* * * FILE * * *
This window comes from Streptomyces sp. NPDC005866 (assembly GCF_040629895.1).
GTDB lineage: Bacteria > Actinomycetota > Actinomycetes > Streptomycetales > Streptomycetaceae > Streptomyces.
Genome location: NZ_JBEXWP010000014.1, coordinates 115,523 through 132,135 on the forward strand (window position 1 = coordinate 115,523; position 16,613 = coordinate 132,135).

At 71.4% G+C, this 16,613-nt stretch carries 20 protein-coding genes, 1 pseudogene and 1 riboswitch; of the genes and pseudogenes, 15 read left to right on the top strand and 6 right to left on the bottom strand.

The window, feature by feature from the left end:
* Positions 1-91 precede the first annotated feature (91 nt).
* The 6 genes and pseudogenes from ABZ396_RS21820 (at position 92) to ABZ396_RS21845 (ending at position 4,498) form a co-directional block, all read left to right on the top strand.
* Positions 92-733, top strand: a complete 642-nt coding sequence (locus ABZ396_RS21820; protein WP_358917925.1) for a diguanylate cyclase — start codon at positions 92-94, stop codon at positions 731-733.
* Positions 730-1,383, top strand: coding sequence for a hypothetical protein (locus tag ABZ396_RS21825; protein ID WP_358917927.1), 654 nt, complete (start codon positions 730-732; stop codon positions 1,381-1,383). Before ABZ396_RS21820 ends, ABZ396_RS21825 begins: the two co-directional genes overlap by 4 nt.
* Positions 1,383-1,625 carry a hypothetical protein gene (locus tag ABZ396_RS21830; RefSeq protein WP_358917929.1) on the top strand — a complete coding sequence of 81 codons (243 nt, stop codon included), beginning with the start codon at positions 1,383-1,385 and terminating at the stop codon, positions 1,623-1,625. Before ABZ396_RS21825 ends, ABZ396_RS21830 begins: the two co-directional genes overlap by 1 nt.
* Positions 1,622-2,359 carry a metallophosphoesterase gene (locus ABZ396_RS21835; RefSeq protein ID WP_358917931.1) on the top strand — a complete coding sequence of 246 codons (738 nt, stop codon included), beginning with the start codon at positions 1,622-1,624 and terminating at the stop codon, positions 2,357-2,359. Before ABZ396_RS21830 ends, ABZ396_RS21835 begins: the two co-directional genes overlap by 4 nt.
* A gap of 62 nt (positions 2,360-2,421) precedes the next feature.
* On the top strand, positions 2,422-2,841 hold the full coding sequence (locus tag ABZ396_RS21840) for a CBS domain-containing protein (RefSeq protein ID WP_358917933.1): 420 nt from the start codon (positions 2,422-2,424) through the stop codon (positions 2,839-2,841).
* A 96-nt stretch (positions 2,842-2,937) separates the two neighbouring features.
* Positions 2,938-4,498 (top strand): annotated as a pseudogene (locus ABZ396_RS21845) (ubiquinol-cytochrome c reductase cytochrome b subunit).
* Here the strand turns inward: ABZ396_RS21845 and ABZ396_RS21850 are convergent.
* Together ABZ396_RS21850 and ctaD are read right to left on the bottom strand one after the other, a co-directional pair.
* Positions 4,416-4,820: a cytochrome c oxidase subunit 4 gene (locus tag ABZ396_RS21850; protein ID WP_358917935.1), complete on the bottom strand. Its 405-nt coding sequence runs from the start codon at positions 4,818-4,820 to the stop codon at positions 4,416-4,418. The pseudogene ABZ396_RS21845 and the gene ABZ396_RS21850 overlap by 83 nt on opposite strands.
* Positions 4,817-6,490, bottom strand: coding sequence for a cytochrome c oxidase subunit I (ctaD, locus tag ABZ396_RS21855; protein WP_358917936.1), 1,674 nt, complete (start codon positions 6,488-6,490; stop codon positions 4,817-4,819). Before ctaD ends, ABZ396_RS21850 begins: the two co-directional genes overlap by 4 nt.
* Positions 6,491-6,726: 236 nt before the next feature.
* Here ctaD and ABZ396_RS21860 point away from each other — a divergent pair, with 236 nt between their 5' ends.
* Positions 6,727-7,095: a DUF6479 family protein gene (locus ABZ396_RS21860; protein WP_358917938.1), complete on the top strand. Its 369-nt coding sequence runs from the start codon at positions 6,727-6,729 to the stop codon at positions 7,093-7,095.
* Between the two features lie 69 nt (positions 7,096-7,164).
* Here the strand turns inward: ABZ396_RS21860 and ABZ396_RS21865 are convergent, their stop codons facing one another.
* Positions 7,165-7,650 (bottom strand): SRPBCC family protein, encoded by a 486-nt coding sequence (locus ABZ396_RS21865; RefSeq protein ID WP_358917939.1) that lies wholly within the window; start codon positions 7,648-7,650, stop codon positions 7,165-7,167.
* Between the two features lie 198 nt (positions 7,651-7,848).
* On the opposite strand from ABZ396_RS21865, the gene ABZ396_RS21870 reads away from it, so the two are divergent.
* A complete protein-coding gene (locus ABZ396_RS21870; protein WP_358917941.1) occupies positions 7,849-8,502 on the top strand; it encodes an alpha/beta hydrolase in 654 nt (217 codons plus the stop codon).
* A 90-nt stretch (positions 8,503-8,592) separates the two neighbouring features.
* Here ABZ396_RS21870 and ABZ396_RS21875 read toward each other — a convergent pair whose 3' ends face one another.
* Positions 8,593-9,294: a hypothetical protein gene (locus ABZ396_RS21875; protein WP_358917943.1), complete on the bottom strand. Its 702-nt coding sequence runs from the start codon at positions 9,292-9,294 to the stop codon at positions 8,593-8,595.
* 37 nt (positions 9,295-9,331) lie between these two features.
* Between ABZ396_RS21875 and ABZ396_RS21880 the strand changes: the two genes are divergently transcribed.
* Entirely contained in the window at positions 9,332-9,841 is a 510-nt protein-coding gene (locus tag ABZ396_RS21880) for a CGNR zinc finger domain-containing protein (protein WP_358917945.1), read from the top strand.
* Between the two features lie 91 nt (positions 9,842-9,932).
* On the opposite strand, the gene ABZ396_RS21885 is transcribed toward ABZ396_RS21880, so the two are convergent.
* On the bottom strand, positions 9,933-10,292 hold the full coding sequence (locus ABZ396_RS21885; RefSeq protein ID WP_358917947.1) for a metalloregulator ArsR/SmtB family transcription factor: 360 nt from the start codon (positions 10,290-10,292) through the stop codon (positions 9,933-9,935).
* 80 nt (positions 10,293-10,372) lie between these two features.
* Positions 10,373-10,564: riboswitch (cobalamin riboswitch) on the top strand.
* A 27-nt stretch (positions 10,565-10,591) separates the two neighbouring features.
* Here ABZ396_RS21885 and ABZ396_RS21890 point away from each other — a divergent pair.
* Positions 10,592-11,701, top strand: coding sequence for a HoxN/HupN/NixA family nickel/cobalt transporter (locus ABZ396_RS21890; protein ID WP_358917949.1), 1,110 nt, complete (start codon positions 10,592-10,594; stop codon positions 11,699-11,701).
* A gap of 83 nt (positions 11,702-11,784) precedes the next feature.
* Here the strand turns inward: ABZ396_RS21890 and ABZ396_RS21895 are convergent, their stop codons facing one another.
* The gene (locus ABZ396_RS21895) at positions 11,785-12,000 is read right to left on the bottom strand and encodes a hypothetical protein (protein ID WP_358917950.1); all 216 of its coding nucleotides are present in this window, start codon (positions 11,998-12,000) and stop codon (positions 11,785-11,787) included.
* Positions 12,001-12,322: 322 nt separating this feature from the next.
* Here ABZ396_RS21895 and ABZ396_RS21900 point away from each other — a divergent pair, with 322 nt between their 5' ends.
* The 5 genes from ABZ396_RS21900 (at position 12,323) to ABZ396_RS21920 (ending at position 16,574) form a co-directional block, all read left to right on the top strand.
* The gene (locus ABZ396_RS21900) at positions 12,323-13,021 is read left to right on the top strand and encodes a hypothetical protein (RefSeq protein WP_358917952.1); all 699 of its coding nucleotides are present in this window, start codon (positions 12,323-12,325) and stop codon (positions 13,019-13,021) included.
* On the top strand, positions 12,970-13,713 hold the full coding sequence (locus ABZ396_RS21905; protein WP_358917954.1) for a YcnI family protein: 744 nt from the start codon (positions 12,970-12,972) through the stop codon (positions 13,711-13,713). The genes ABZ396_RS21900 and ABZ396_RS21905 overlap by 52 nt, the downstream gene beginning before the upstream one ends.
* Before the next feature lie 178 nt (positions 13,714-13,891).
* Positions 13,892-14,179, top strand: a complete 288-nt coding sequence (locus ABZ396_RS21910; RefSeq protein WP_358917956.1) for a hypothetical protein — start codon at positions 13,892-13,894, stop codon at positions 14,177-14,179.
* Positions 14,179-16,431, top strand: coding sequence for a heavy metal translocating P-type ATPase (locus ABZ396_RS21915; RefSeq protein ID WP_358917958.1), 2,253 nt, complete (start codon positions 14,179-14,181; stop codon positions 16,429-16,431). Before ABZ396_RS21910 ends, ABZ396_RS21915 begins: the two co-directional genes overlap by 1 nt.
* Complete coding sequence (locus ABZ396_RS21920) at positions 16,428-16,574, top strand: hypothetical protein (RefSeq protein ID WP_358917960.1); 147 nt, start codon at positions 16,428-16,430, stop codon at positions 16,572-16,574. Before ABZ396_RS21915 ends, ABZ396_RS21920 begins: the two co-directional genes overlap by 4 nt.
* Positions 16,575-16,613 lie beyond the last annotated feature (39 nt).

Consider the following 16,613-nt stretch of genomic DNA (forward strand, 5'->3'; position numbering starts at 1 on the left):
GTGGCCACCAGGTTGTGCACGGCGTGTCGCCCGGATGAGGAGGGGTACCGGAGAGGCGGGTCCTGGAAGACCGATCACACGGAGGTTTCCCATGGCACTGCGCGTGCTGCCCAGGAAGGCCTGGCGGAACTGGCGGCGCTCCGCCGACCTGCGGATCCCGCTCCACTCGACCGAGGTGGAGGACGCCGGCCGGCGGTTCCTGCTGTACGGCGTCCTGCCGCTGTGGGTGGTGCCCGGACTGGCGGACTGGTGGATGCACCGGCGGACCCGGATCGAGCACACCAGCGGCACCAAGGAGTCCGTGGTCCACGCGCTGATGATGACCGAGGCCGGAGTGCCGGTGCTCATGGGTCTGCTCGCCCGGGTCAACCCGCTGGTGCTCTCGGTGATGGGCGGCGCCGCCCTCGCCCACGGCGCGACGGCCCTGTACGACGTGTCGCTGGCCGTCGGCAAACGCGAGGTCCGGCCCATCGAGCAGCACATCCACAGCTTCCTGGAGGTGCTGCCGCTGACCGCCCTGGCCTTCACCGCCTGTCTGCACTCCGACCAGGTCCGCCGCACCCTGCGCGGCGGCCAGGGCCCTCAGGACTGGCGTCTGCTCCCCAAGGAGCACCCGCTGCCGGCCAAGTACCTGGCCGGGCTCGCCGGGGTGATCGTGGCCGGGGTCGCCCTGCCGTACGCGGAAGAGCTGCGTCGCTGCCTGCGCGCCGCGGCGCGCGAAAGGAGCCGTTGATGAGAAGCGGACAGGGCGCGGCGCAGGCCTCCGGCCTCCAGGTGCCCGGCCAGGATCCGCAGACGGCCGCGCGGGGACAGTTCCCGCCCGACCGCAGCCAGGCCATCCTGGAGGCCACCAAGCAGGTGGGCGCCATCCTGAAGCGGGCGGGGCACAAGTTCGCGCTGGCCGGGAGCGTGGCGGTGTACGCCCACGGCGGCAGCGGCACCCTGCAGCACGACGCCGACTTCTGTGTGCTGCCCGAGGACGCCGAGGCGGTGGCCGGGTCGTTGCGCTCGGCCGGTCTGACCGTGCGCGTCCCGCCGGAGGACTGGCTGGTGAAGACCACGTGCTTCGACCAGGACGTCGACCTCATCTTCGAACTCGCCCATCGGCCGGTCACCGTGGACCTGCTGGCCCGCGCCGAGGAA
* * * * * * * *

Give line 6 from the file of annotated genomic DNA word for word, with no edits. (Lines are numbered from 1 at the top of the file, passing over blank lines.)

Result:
* Positions 1-91 precede the first annotated feature (91 nt).